Ethiopian Women's and Girl's Empowerment through Education and Reproductive Health Knowledge and Access to Services
With funding from the Packard Foundation, this project sought to improve girls’ education, increase awareness of reproductive rights, educate girls and women about reproductive health, and improve awareness of and access to appropriate, quality health services. Pathfinder worked with three regional women’s associations to address critical issues such as reducing harmful traditional practices including child marriage and female genital cutting; reducing gender-based violence; promoting peer education related to improved health practices; and providing scholarships to girls with the potential to become leaders in their communities.
This project, now closed, sensitized more than four million people, including education and community leaders, about the benefits of girls’ education, delayed marriage, family planning and RH services, and elimination of harmful traditional practices. The project also developed and implemented a peer mentor and role model program, which created meaningful opportunities for lasting changes in behavior. The project achieved its high level of success as a result of well-coordinated efforts between Pathfinder, local implementing partners, the local communities, and government stakeholders.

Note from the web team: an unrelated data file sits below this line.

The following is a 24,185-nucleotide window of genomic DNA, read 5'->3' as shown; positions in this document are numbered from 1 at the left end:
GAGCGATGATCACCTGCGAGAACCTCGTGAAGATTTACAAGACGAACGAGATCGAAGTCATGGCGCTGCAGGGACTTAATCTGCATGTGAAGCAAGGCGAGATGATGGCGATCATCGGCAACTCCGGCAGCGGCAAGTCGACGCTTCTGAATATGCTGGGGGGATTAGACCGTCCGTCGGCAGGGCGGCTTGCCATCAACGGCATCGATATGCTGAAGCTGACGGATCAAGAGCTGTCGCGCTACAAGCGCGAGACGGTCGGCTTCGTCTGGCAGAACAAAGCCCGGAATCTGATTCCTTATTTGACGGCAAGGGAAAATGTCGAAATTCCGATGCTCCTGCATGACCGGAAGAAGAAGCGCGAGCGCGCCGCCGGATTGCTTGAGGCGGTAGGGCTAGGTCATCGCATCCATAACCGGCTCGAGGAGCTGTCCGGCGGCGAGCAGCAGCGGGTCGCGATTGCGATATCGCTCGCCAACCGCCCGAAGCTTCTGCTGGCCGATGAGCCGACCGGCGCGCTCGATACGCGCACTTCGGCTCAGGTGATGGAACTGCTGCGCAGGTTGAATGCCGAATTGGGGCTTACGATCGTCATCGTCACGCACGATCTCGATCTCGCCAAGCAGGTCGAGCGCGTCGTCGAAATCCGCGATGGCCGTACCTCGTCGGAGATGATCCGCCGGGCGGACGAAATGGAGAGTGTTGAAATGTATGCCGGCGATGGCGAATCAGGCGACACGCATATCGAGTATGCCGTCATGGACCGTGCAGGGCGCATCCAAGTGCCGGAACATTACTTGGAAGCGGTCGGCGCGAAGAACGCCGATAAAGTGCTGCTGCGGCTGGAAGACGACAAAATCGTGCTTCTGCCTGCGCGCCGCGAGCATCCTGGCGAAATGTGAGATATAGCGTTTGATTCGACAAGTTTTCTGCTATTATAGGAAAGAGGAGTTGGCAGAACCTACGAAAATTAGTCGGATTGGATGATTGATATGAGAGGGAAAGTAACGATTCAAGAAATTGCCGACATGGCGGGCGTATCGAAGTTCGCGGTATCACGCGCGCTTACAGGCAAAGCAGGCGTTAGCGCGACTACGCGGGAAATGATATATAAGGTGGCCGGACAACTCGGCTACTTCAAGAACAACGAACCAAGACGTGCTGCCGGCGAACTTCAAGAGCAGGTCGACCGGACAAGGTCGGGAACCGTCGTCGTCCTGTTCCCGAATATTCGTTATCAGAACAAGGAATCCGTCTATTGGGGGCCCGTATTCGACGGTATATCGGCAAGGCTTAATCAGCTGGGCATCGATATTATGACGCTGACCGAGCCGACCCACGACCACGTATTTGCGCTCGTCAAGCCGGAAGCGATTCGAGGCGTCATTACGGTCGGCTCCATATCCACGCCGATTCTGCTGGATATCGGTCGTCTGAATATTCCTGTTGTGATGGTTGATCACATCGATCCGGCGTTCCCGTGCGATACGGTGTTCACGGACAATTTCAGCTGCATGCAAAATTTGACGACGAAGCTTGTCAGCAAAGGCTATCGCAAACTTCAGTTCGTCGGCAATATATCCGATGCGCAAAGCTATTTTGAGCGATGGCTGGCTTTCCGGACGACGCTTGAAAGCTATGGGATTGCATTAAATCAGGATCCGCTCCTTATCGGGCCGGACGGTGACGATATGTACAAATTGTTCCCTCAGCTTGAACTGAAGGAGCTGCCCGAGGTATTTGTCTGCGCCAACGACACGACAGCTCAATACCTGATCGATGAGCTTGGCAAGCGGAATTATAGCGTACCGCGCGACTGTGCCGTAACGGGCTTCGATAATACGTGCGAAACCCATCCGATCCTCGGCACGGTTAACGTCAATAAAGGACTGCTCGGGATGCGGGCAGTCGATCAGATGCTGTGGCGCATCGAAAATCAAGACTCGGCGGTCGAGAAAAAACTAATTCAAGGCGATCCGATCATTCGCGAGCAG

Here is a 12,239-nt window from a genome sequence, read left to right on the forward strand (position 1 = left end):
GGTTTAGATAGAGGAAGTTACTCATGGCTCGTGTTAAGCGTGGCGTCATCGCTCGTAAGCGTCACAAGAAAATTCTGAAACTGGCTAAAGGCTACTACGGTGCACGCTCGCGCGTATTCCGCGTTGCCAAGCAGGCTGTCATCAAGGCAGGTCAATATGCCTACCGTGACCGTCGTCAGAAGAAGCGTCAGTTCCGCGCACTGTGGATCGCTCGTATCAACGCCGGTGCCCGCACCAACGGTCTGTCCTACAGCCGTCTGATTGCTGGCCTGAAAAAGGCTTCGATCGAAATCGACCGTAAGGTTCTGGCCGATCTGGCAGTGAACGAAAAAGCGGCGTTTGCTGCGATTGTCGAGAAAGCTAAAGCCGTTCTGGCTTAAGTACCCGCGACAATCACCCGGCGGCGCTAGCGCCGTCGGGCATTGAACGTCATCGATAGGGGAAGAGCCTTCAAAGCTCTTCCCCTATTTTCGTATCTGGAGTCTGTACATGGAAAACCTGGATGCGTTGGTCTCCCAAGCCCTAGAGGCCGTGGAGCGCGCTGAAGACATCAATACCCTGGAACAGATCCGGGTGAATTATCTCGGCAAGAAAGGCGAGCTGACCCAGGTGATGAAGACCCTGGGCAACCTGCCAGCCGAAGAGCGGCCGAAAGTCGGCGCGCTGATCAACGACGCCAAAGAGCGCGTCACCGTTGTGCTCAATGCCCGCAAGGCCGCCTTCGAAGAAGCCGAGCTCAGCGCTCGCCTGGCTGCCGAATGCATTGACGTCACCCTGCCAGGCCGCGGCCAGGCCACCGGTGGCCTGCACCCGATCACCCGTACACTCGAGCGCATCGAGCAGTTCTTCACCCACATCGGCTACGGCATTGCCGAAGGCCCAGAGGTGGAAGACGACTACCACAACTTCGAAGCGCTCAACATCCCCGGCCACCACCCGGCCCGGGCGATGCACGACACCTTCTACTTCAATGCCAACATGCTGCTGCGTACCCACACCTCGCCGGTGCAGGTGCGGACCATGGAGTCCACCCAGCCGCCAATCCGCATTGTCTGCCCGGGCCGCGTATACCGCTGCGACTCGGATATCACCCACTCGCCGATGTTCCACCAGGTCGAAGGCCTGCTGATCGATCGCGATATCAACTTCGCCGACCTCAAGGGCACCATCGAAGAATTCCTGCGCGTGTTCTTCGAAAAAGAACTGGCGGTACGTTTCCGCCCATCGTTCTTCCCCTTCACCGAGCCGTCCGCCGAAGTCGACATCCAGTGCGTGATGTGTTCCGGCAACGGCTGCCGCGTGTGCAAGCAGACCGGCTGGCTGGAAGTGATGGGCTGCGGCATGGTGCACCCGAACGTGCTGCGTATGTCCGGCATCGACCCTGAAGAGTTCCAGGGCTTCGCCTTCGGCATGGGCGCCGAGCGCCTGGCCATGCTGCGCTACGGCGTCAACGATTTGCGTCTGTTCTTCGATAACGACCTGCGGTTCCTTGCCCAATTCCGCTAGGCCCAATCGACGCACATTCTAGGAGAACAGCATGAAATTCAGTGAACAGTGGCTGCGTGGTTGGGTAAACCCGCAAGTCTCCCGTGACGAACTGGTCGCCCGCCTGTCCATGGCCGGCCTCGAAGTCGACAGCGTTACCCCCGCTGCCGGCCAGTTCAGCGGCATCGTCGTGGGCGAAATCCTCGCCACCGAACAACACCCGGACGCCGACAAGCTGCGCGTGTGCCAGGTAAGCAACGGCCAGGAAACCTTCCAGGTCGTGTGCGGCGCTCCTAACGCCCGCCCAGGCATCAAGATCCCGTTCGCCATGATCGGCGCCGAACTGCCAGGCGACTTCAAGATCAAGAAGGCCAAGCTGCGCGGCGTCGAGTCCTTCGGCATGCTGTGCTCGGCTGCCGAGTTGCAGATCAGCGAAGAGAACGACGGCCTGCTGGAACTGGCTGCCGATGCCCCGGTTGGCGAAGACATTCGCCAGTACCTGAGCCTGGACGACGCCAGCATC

With this five-year award from CDC, Pathfinder works with the Ethiopian Ministry of Health to increase access to and use of cervical cancer prevention services among HIV-positive women in Ethiopia.
Pathfinder increased access to and demand for prevention of mother-to-child transmission services through the creation of a community-based, integrated model in cooperation with the Ministry of Health.
A USAID-funded program that supports the efforts of the Government of Ethiopia to improve family planning/reproductive health services and maternal and child health in four regions of the country.
Dr. Tauseef Ahmed, Pakistan country director of Pathfinder International, a non-profit organisation working to improve adolescent and youth access to sexual and reproductive health services in more than 30 countries, says that early pregnancy is not uncommon among teenage brides. In fact, having a baby is a way of proving one’s fertility, and the values of adolescent pregnancy are “protected by women and girls themselves,” he told IPS.
See Ethiopians—rural women, an Orthodox Priest, the First Lady of Ethiopia, and more—share why they believe family planning is key to their country’s development.